By Ryan D. Poliakoff / Published February 2019
Our condominium board has banned smoking in the units, but it allows smoking in all public areas around the condominium building, including the six-foot walkway (which is the only access to the upper two floors). We have asked the board to pass a rule restricting smoking in these walkways, but they have not done so. Our grandson has cystic fibrosis, and smokers on the walkway certainly exacerbate his problems. What is our legal recourse?
Smoking, whether cigarettes, cigars, or other substances, has become a major issue in every condominium building. Some people are such heavy smokers that the smoke coming from a single unit can permeate an entire building floor and even enter the other units. This is a regional and cultural issue as well—in some areas of Florida, smoking is more widely accepted and banning smoking would be unheard of, whereas in other areas smokers make up a very small minority of residents.
The first question is, does a condominium have the power to regulate smoking in the first instance? Certainly, the membership could pass an amendment to the declaration of condominium banning smoking, even within the units. Amendments to condominium declarations are afforded a broad presumption of validity and are only found invalid if they are discriminatory, arbitrary in their application, or abridge a fundamental right—and that is not the case with smoking.
As to rulemaking by the board, it depends on how the board’s rulemaking authority is described in the governing documents. Usually the declaration or the bylaws will state that the board has the power to promulgate rules governing the common elements and the units, and that power is often broadly described as pertaining to the general welfare of the owners. If that is the case in your documents, the board would have the power to ban smoking in the walkways, if it chose to do so.
If the board has the power to restrict smoking, but it simply refuses to do so, you might be able to argue that smoking on the walkways creates a legally actionable nuisance that interferes with your quiet enjoyment of your unit. However, I think that is going to be a very difficult case to make. A nuisance must be so continuous and pervasive that it would substantially interfere with the use of your unit when judged by a person of ordinary sensibilities. You will not be able to use your grandson’s disability to argue that the smoke constitutes a nuisance—rather, a court would judge whether an ordinary person would be affected. I am aware of a case where smoke was so thick that it was visible in a neighboring unit, and in that case the smoke was found to be a nuisance; but there are few similar cases, and I doubt that smoking on an outdoor walkway would qualify.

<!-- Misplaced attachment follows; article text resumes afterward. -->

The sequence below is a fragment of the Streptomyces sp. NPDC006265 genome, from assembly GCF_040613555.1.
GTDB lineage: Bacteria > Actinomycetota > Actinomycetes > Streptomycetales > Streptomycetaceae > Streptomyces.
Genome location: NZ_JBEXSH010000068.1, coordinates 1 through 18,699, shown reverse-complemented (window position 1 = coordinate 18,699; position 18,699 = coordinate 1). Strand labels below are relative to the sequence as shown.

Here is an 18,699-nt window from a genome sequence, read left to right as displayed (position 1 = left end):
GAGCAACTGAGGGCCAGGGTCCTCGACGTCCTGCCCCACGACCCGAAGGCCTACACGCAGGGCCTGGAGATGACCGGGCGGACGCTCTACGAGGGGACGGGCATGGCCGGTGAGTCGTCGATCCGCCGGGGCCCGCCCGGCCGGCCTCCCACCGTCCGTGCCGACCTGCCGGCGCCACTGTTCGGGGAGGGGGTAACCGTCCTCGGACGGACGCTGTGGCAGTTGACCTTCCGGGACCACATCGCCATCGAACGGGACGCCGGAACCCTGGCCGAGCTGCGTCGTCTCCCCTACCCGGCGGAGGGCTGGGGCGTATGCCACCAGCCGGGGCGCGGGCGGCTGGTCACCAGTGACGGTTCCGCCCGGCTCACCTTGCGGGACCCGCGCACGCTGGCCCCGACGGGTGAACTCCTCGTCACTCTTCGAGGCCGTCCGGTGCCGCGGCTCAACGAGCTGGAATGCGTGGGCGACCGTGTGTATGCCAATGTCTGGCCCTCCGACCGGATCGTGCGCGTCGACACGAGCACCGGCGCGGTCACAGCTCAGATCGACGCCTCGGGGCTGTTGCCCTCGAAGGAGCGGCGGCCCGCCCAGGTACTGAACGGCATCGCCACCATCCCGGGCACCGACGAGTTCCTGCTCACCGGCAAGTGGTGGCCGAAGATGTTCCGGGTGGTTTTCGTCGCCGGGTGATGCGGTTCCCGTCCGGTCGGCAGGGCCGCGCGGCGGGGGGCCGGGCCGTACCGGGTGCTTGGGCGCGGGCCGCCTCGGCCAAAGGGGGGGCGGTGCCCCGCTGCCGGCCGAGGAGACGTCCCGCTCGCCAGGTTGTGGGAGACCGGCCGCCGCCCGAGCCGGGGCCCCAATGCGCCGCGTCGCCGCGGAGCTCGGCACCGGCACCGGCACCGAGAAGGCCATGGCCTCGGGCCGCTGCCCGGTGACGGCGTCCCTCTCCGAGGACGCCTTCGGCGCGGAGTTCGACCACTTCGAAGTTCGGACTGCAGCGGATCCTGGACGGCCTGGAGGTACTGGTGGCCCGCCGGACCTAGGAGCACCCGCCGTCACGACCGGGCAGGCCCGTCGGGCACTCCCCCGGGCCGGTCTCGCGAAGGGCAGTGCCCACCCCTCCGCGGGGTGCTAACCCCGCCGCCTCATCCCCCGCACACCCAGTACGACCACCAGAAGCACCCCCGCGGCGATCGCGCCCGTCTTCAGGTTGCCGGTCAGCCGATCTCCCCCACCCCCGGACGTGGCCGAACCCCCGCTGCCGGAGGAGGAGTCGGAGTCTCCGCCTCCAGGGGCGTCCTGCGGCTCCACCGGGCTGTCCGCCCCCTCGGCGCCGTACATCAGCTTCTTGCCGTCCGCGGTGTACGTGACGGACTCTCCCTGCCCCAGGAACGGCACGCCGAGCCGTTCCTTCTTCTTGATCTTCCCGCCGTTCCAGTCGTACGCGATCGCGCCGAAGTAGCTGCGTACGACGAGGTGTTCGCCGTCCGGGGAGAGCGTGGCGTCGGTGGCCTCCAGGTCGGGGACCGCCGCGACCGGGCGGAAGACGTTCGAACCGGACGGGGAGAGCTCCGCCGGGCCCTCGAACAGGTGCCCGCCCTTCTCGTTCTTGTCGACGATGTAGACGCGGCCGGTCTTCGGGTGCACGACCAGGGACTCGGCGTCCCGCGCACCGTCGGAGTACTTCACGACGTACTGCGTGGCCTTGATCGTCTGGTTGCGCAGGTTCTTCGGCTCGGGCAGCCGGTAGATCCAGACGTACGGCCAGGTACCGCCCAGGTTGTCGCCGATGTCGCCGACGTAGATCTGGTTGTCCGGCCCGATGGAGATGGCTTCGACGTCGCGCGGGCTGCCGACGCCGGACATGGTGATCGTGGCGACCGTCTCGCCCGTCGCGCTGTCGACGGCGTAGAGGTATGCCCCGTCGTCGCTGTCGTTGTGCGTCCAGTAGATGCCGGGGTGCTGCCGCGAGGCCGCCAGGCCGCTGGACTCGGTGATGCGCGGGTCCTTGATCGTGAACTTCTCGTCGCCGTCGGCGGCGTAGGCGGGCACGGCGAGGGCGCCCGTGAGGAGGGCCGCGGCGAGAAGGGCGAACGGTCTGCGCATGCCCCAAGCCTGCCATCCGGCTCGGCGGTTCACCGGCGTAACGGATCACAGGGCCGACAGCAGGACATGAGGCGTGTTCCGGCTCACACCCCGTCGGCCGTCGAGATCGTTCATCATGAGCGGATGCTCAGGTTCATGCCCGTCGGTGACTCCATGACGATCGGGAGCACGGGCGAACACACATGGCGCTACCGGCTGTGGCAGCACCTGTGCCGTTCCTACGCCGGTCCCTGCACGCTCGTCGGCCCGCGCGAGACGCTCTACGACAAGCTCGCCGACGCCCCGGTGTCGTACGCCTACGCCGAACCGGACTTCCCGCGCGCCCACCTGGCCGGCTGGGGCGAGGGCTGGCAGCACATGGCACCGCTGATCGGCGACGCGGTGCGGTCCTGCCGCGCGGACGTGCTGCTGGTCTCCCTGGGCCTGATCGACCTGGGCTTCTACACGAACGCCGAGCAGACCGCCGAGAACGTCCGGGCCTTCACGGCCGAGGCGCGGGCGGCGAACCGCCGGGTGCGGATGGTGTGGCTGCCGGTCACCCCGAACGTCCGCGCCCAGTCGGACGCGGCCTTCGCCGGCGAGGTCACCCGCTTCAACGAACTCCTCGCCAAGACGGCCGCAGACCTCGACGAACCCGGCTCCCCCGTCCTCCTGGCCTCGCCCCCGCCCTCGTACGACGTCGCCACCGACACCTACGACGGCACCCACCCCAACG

Finally, you could argue that the association is obligated to ban smoking on the walkways pursuant to the Fair Housing Act. The FHA provides that a housing provider, like a condominium association, is prohibited from discriminating against residents with disabilities, and that includes the obligation to make reasonable accommodations of its rules and policies when necessary to afford a disabled person the full use and enjoyment of the premises. Your grandson is clearly “disabled” according to the law, as his cystic fibrosis is a condition that affects one or more of his daily life functions. The question would therefore be, is the association legally obligated to prohibit smoking in areas that may affect his breathing in order to afford him the full ability to live in your unit, and does such a prohibition constitute a “reasonable” accommodation? Unfortunately, that argument has been tried and rejected at least once. In a recent case, a District Court in Detroit dismissed a case brought by an asthmatic breast cancer survivor claiming that her condominium association was obligated to ban smoking as a reasonable accommodation of her disability. The court was very skeptical of these claims, suggesting that significant expert testimony would be needed to directly tie smoking to a worsening of the plaintiff’s asthma condition, and further stating that, even if such connection had been demonstrated, it is unlikely that a court could consider a complete ban on a legal activity to be a “reasonable” accommodation, particularly given that the membership in this case had voted upon, and rejected, a smoking ban. Now, in your case you would be requesting a less aggressive accommodation, but I still think it would be a very difficult argument.
Every court is different, and every case is judged on its individual facts—but overall, I think you unfortunately have very few legal options. I would instead look to insulating your unit from outdoor smoke and odors (such as installing active ventilation and more aggressive weather stripping), or simply work to convince a majority of your neighbors to support a smoking ban.
Ryan D. Poliakoff
Partner, Backer Aboud Poliakoff & Foelster